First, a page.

In the ancient Mediterranean, the seaside fringes of the Greek islands held exquisite blue rosemary flowers that danced to the breeze of the ocean. Greeks called it the dew of the sea and were captivated by its wondrous curative properties to grow, smooth and condition hair, disinfect the scalp, and leaving a lasting scent. They soon infused the dew of the sea into handmade hair masks, potions and rubs, which served to treat dandruff and heal dryness on the scalp.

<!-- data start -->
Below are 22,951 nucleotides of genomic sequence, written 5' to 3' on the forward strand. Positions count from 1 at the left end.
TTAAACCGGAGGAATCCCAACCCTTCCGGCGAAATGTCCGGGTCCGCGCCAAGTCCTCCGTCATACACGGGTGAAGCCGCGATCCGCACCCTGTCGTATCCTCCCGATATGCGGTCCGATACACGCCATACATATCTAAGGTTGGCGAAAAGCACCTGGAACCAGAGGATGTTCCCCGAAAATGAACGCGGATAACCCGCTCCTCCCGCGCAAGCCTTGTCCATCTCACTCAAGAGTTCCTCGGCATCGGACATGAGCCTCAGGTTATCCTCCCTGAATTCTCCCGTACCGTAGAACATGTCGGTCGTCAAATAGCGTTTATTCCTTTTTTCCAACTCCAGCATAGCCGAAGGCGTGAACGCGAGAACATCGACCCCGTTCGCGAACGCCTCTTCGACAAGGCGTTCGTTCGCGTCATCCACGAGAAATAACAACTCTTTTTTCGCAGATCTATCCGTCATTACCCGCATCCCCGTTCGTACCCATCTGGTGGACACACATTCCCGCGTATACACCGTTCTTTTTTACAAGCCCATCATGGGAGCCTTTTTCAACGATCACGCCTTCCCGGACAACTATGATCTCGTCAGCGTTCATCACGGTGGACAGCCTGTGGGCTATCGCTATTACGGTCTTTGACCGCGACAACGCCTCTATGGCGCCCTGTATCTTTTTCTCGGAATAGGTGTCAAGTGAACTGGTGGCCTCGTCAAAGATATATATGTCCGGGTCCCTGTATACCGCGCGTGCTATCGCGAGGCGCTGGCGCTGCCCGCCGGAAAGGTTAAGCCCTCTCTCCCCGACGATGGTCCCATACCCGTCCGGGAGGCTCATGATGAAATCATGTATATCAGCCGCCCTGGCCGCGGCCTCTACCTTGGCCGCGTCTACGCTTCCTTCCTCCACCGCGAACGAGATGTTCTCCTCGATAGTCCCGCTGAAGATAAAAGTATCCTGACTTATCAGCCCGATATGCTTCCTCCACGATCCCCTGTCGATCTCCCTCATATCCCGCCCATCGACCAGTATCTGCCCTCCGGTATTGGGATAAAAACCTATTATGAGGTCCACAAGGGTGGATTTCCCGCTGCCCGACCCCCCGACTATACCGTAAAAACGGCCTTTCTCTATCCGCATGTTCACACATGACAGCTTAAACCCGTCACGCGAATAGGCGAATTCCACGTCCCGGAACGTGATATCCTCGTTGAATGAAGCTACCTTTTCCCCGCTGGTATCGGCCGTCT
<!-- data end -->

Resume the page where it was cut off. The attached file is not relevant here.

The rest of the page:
In ancient Crete, the Minoan civilisation a splendid tree took root and burgeoned with plump, green fruit. The wild olive tree was considerd a divine blessing and the potent oil redeemed their pores of dirt and grime, lifted spots and acne, banished wrinkles and fine lines, and imparted deep moisture. Before long, the Greek women developed anointing rituals of crushing the olive’s leaves and applying it to their face giving their complexions a clear, unblemished glow and age defying miracle.